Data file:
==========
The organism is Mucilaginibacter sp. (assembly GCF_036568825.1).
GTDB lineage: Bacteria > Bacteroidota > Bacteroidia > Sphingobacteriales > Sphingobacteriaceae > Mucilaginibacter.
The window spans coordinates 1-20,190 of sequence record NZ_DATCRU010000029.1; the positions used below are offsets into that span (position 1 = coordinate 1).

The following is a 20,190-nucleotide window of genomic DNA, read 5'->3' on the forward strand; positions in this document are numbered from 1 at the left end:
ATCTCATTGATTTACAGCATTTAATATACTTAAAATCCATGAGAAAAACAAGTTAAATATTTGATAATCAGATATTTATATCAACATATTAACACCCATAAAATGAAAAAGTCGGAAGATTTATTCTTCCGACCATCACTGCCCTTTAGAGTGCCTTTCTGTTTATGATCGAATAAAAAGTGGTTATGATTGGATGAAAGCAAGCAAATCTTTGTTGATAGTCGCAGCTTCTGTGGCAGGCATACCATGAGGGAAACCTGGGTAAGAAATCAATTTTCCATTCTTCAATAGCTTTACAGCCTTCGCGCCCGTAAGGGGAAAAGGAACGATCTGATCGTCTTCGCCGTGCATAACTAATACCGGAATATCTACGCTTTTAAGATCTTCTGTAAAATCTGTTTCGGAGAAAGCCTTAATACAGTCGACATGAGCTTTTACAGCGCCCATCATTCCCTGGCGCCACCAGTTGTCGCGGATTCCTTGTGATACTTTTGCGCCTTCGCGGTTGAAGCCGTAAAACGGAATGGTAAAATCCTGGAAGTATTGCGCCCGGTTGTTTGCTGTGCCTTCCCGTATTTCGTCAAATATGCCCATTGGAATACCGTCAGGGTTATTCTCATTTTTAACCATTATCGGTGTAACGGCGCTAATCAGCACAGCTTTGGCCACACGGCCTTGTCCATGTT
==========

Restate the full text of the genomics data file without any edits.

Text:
The organism is Mucilaginibacter sp. (assembly GCF_036568825.1).
GTDB lineage: Bacteria > Bacteroidota > Bacteroidia > Sphingobacteriales > Sphingobacteriaceae > Mucilaginibacter.
The window spans coordinates 1-20,190 of sequence record NZ_DATCRU010000029.1; the positions used below are offsets into that span (position 1 = coordinate 1).

The following is a 20,190-nucleotide window of genomic DNA, read 5'->3' on the forward strand; positions in this document are numbered from 1 at the left end:
ATCTCATTGATTTACAGCATTTAATATACTTAAAATCCATGAGAAAAACAAGTTAAATATTTGATAATCAGATATTTATATCAACATATTAACACCCATAAAATGAAAAAGTCGGAAGATTTATTCTTCCGACCATCACTGCCCTTTAGAGTGCCTTTCTGTTTATGATCGAATAAAAAGTGGTTATGATTGGATGAAAGCAAGCAAATCTTTGTTGATAGTCGCAGCTTCTGTGGCAGGCATACCATGAGGGAAACCTGGGTAAGAAATCAATTTTCCATTCTTCAATAGCTTTACAGCCTTCGCGCCCGTAAGGGGAAAAGGAACGATCTGATCGTCTTCGCCGTGCATAACTAATACCGGAATATCTACGCTTTTAAGATCTTCTGTAAAATCTGTTTCGGAGAAAGCCTTAATACAGTCGACATGAGCTTTTACAGCGCCCATCATTCCCTGGCGCCACCAGTTGTCGCGGATTCCTTGTGATACTTTTGCGCCTTCGCGGTTGAAGCCGTAAAACGGAATGGTAAAATCCTGGAAGTATTGCGCCCGGTTGTTTGCTGTGCCTTCCCGTATTTCGTCAAATATGCCCATTGGAATACCGTCAGGGTTATTCTCATTTTTAACCATTATCGGTGTAACGGCGCTAATCAGCACAGCTTTGGCCACACGGCCTTGTCCATGTT